College support is back in the news as a young woman resident in New Jersey has sued her parents to contribute to her undergraduate education at Philadelphia’s Temple University. The case brings us to revisit the question of how college agreements need to be molded to meet with the new realities of post secondary education.
First we should note that New Jersey does permit Courts to award contributions to a child’s college education even where parents have not agreed. That once was the law in Pennsylvania but all of that changed in 1990 when the Pennsylvania Supreme Court held in Blue v. Blue, that Courts had no business imposing this obligation without legislative authority. We covered that sad history in our blog titled “The Emancipated Child” published on June 23, 2009.
But the mere fact that Pennsylvania no longer requires support of adult children after completion of secondary school does not end the discussion. Many parents want to be a part of that experience but that desire is more often than not tempered by the desire to do this in tandem with the other parent. There once was a time when a parent would gratuitously state: “I want to fund my kid’s college.” But that was in a day when such an obligation could be paid in total for less than a single semester at a private university costs today. Times have changed.
Aside from the escalating cost of post-secondary education, the most important change in recent years has been limitations on the “ability to comply” with these agreements. A generation ago, employment and career paths were more stable. A parent in his/her late 30s or early 40s with an established career could feel comfortable in the belief that their well paying job would be there when the college admission letter arrived. Today, that job stability is much more fragile. In the past decade it has been the mid to senior level executive who has been the target of downsizing, often after a lengthy career with a single employer. Suddenly, the college contribution provisions of an agreement that seemed an afterthought when negotiated in 2000 are an almost impossible obligation because the parent owing the obligation is now unemployed or earning less than he or she did a decade before. Very few of these college support agreements contain clauses mitigating the extent of the obligation to fit the new economic realities. Today, the attorney needs to address this subject with clauses that address the contingency.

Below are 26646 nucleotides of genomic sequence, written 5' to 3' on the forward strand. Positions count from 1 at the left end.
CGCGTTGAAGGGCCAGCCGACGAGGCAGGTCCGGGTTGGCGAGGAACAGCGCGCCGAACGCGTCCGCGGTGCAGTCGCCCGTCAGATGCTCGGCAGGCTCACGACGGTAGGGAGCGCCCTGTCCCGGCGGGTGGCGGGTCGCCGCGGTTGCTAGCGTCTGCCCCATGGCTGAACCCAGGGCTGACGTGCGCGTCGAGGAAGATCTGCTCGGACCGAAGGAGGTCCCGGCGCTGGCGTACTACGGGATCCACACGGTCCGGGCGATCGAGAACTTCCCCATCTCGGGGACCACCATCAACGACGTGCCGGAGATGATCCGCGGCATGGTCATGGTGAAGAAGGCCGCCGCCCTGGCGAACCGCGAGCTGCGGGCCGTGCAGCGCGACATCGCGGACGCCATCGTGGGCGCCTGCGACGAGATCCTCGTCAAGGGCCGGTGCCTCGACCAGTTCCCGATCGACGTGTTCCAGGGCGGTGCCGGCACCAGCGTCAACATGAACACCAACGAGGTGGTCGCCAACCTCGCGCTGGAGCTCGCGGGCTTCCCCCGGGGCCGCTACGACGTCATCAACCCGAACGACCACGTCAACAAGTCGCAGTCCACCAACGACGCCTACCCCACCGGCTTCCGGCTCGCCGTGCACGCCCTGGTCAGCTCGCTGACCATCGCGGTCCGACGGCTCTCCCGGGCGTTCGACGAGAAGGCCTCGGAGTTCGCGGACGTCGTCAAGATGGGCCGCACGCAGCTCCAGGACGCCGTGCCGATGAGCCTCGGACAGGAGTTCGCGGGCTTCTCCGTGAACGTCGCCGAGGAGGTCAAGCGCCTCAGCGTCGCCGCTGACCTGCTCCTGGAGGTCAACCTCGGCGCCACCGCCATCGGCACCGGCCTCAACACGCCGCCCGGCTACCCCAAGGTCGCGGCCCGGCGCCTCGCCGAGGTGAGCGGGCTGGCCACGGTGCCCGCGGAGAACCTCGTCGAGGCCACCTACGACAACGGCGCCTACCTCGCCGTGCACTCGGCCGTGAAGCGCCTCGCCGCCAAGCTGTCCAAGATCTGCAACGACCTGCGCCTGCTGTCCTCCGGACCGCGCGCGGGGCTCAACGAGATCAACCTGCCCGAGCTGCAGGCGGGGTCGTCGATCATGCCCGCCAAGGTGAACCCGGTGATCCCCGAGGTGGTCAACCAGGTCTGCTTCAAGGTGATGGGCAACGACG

The other subjects are ones of long standing. They are:
- Limiting or in some other way framing the extent of the obligation. A state school like in Pennsylvania can cost less than $20,000 per year. Some prestigious colleges can triple that cost. More and more parents are eschewing the old concept that their child will go wherever he or she is admitted. These costs are paid in after tax dollars and parents are correct to question the value of what they are buying.
- Children and parents owe each other a duty to consult about where the child will be enrolled if the parents are to contribute. No parent wishes to learn this vital and expensive news by surprise. We have litigated cases where the failure to consult has been fatal to the enforcement of the obligation to contribute.
- Absent extenuating circumstances such as illness, children should be given a clear understanding that enrollment must be continuous and full time if a contractual college provision is to be workable.
- Last but not least is the matter of academic performance. Full time enrollment with failing grades is not an investment but an economic waste. A minimum grade point average is the least the student can contribute to this lofty enterprise in self-improvement.
So if you are in the midst of negotiating an agreement, make certain that these details are addressed in some way so that you can have some control over your child’s destiny to the extent that it is underwritten with your resources.